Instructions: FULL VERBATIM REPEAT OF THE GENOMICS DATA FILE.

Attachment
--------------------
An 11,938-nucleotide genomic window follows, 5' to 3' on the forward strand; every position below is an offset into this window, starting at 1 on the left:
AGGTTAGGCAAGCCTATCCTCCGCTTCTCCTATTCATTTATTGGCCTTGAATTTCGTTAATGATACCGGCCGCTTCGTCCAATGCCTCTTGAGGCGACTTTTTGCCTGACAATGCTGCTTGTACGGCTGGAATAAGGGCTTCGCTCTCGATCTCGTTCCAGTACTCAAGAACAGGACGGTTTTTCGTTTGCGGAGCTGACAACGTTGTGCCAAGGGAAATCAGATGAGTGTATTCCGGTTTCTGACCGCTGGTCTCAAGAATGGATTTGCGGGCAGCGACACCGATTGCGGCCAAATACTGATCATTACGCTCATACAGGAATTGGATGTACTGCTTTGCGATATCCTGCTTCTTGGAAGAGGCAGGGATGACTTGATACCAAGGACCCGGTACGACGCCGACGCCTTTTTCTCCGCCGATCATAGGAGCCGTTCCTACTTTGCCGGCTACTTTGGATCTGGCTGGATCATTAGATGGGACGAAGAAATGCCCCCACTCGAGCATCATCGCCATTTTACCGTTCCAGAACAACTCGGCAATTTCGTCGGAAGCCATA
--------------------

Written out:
An 11,938-nucleotide genomic window follows, 5' to 3' on the forward strand; every position below is an offset into this window, starting at 1 on the left:
AGGTTAGGCAAGCCTATCCTCCGCTTCTCCTATTCATTTATTGGCCTTGAATTTCGTTAATGATACCGGCCGCTTCGTCCAATGCCTCTTGAGGCGACTTTTTGCCTGACAATGCTGCTTGTACGGCTGGAATAAGGGCTTCGCTCTCGATCTCGTTCCAGTACTCAAGAACAGGACGGTTTTTCGTTTGCGGAGCTGACAACGTTGTGCCAAGGGAAATCAGATGAGTGTATTCCGGTTTCTGACCGCTGGTCTCAAGAATGGATTTGCGGGCAGCGACACCGATTGCGGCCAAATACTGATCATTACGCTCATACAGGAATTGGATGTACTGCTTTGCGATATCCTGCTTCTTGGAAGAGGCAGGGATGACTTGATACCAAGGACCCGGTACGACGCCGACGCCTTTTTCTCCGCCGATCATAGGAGCCGTTCCTACTTTGCCGGCTACTTTGGATCTGGCTGGATCATTAGATGGGACGAAGAAATGCCCCCACTCGAGCATCATCGCCATTTTACCGTTCCAGAACAACTCGGCAATTTCGTCGGAAGCCATA